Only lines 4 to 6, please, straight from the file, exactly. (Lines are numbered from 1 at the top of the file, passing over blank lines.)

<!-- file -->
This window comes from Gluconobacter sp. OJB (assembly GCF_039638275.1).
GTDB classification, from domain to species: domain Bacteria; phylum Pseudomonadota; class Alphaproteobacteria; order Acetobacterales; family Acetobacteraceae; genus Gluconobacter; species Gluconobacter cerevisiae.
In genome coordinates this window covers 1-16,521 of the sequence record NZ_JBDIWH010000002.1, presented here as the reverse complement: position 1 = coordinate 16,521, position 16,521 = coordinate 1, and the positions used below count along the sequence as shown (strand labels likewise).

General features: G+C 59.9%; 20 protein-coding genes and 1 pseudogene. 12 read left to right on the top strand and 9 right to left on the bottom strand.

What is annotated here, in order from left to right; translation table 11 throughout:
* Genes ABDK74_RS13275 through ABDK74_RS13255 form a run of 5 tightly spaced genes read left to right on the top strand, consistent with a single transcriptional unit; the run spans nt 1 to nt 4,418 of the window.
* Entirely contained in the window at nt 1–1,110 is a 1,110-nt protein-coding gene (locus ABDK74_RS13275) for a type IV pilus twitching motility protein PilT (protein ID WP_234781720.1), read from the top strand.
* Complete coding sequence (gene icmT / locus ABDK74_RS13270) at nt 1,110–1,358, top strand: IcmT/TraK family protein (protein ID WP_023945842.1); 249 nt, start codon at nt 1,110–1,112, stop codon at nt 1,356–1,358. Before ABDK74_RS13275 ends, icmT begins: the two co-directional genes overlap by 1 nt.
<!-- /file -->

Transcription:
General features: G+C 59.9%; 20 protein-coding genes and 1 pseudogene. 12 read left to right on the top strand and 9 right to left on the bottom strand.

What is annotated here, in order from left to right; translation table 11 throughout:
* Genes ABDK74_RS13275 through ABDK74_RS13255 form a run of 5 tightly spaced genes read left to right on the top strand, consistent with a single transcriptional unit; the run spans nt 1 to nt 4,418 of the window.